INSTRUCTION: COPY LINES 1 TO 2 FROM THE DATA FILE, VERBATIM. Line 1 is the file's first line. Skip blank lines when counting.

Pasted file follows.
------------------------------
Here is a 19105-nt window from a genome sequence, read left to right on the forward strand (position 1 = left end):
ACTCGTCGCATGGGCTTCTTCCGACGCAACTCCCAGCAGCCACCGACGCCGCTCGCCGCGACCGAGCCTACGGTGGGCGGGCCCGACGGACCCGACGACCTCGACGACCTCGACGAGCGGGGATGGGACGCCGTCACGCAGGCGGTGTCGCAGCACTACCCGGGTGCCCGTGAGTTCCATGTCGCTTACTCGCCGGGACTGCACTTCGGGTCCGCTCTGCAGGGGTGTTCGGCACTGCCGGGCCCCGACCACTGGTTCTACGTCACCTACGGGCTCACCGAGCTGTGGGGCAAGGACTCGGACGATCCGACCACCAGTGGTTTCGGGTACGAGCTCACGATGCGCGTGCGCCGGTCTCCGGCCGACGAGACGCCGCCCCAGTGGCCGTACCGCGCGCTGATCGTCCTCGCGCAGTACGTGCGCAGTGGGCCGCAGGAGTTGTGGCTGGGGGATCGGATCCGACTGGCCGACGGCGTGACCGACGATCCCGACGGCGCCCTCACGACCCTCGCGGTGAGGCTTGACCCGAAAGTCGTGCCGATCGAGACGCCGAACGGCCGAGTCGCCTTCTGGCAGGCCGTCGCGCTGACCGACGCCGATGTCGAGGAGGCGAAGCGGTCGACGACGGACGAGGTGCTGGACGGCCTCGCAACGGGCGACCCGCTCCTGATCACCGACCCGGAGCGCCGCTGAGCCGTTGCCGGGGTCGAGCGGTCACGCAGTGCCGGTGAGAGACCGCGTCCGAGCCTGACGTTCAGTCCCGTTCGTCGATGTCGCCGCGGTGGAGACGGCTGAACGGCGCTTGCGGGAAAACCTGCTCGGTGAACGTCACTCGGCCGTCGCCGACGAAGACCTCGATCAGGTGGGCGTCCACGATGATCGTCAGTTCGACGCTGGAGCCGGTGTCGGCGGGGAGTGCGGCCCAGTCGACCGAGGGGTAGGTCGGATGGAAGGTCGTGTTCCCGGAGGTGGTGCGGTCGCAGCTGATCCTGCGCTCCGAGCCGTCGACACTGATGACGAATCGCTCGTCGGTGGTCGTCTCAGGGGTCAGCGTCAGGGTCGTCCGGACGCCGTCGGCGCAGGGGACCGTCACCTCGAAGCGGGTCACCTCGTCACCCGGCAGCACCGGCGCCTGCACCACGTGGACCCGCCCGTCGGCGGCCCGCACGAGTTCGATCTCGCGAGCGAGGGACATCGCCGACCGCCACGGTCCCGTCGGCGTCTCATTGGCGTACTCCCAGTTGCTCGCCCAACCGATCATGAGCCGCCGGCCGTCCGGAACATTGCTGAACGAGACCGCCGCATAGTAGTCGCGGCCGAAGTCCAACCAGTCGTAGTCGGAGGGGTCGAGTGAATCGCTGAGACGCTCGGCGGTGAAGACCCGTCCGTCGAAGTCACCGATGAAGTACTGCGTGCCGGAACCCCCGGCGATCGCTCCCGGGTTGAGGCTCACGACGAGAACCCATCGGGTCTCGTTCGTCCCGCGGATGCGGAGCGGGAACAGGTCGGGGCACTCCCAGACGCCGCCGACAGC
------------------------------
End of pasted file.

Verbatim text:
Here is a 19105-nt window from a genome sequence, read left to right on the forward strand (position 1 = left end):
ACTCGTCGCATGGGCTTCTTCCGACGCAACTCCCAGCAGCCACCGACGCCGCTCGCCGCGACCGAGCCTACGGTGGGCGGGCCCGACGGACCCGACGACCTCGACGACCTCGACGAGCGGGGATGGGACGCCGTCACGCAGGCGGTGTCGCAGCACTACCCGGGTGCCCGTGAGTTCCATGTCGCTTACTCGCCGGGACTGCACTTCGGGTCCGCTCTGCAGGGGTGTTCGGCACTGCCGGGCCCCGACCACTGGTTCTACGTCACCTACGGGCTCACCGAGCTGTGGGGCAAGGACTCGGACGATCCGACCACCAGTGGTTTCGGGTACGAGCTCACGATGCGCGTGCGCCGGTCTCCGGCCGACGAGACGCCGCCCCAGTGGCCGTACCGCGCGCTGATCGTCCTCGCGCAGTACGTGCGCAGTGGGCCGCAGGAGTTGTGGCTGGGGGATCGGATCCGACTGGCCGACGGCGTGACCGACGATCCCGACGGCGCCCTCACGACCCTCGCGGTGAGGCTTGACCCGAAAGTCGTGCCGATCGAGACGCCGAACGGCCGAGTCGCCTTCTGGCAGGCCGTCGCGCTGACCGACGCCGATGTCGAGGAGGCGAAGCGGTCGACGACGGACGAGGTGCTGGACGGCCTCGCAACGGGCGACCCGCTCCTGATCACCGACCCGGAGCGCCGCTGAGCCGTTGCCGGGGTCGAGCGGTCACGCAGTGCCGGTGAGAGACCGCGTCCGAGCCTGACGTTCAGTCCCGTTCGTCGATGTCGCCGCGGTGGAGACGGCTGAACGGCGCTTGCGGGAAAACCTGCTCGGTGAACGTCACTCGGCCGTCGCCGACGAAGACCTCGATCAGGTGGGCGTCCACGATGATCGTCAGTTCGACGCTGGAGCCGGTGTCGGCGGGGAGTGCGGCCCAGTCGACCGAGGGGTAGGTCGGATGGAAGGTCGTGTTCCCGGAGGTGGTGCGGTCGCAGCTGATCCTGCGCTCCGAGCCGTCGACACTGATGACGAATCGCTCGTCGGTGGTCGTCTCAGGGGTCAGCGTCAGGGTCGTCCGGACGCCGTCGGCGCAGGGGACCGTCACCTCGAAGCGGGTCACCTCGTCACCCGGCAGCACCGGCGCCTGCACCACGTGGACCCGCCCGTCGGCGGCCCGCACGAGTTCGATCTCGCGAGCGAGGGACATCGCCGACCGCCACGGTCCCGTCGGCGTCTCATTGGCGTACTCCCAGTTGCTCGCCCAACCGATCATGAGCCGCCGGCCGTCCGGAACATTGCTGAACGAGACCGCCGCATAGTAGTCGCGGCCGAAGTCCAACCAGTCGTAGTCGGAGGGGTCGAGTGAATCGCTGAGACGCTCGGCGGTGAAGACCCGTCCGTCGAAGTCACCGATGAAGTACTGCGTGCCGGAACCCCCGGCGATCGCTCCCGGGTTGAGGCTCACGACGAGAACCCATCGGGTCTCGTTCGTCCCGCGGATGCGGAGCGGGAACAGGTCGGGGCACTCCCAGACGCCGCCGACAGC